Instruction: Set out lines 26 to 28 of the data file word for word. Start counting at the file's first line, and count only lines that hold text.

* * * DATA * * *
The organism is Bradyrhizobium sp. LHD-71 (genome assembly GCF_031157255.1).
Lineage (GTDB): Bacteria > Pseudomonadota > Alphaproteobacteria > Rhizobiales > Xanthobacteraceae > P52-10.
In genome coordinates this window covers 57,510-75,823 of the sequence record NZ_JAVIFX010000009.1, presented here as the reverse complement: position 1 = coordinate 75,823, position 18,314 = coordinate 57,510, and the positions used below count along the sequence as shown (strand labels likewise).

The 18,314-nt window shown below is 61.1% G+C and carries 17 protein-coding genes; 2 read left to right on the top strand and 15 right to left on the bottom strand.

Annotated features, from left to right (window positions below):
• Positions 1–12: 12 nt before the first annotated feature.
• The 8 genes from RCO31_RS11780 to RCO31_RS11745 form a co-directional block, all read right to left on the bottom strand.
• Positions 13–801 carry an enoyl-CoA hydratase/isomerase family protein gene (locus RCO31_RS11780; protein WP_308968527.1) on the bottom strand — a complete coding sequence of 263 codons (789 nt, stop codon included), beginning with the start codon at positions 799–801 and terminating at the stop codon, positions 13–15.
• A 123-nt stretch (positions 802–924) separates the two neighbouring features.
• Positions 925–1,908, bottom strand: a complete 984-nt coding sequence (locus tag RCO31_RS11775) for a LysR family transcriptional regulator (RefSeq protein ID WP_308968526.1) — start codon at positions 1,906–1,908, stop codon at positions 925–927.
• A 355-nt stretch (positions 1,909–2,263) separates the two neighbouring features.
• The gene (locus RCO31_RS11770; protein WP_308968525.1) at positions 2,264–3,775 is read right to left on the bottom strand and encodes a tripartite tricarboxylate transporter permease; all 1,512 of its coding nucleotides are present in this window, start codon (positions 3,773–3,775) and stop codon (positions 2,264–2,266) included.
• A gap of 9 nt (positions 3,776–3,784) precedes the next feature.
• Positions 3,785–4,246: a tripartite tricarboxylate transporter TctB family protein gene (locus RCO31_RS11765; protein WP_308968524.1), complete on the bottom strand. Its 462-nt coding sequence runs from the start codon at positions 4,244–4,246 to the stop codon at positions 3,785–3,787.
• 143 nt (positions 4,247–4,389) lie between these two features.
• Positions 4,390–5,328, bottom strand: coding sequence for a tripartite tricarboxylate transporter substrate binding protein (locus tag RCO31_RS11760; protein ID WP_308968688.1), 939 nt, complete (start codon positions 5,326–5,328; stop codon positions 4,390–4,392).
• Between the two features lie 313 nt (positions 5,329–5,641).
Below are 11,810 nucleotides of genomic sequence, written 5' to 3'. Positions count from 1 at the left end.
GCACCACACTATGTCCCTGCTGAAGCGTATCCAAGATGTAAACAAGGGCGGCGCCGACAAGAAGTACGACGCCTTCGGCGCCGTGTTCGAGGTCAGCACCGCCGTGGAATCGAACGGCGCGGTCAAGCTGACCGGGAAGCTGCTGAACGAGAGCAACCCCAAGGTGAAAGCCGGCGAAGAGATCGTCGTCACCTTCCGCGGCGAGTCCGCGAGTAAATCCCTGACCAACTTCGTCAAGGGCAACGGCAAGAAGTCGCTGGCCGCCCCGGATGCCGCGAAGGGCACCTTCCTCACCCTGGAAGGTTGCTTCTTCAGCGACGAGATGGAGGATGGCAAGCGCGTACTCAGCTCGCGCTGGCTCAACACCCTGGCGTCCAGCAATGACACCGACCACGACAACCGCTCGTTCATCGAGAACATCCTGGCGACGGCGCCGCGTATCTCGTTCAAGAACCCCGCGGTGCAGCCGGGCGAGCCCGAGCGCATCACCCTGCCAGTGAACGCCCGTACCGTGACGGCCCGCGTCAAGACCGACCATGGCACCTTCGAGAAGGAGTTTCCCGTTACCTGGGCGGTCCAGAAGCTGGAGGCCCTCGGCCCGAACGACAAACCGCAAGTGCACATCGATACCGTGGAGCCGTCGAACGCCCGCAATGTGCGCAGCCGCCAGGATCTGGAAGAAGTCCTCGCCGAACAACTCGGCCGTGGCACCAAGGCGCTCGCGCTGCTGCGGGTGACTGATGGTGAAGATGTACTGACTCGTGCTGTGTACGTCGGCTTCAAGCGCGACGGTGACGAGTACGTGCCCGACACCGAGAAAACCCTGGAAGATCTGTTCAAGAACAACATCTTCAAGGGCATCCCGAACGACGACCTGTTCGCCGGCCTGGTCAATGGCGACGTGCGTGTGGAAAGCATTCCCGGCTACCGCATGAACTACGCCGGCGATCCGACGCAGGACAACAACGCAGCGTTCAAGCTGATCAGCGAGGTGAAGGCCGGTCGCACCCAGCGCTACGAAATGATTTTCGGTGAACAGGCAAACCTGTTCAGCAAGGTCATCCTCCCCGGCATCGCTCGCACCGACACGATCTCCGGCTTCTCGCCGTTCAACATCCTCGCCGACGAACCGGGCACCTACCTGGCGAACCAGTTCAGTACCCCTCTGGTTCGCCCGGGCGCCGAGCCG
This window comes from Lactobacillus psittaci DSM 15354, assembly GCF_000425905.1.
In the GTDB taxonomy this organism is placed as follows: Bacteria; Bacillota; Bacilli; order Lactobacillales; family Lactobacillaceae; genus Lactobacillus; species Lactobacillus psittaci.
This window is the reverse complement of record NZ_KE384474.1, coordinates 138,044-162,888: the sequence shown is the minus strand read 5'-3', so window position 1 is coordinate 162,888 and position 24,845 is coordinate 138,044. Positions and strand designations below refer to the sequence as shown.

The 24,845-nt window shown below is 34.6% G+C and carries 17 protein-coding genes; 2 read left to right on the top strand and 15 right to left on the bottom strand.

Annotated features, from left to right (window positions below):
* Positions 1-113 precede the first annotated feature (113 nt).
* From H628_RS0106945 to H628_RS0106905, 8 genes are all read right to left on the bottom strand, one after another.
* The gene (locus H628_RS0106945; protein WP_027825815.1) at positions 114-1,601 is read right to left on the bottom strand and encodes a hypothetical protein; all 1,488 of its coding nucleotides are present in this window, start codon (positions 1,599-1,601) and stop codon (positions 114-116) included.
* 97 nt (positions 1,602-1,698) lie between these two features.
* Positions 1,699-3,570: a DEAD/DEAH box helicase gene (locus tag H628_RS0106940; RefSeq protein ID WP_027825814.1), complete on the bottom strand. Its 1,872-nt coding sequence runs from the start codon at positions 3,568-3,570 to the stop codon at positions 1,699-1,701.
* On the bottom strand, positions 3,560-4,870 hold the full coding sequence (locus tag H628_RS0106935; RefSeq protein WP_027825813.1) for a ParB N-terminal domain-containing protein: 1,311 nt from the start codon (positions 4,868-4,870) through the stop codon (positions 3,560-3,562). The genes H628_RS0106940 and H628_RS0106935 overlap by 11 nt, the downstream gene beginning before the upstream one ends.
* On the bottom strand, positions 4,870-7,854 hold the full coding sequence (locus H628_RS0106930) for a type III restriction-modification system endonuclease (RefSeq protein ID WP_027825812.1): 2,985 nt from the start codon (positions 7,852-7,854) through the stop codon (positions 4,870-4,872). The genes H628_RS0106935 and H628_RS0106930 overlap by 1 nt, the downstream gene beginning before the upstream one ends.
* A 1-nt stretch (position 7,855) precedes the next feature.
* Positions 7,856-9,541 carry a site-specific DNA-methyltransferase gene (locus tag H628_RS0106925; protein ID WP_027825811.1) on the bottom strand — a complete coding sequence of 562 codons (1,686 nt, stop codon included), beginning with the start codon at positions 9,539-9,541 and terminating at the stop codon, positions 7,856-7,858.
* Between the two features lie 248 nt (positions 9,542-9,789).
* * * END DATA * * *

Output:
* From H628_RS0106945 to H628_RS0106905, 8 genes are all read right to left on the bottom strand, one after another.
* The gene (locus H628_RS0106945; protein WP_027825815.1) at positions 114-1,601 is read right to left on the bottom strand and encodes a hypothetical protein; all 1,488 of its coding nucleotides are present in this window, start codon (positions 1,599-1,601) and stop codon (positions 114-116) included.
* 97 nt (positions 1,602-1,698) lie between these two features.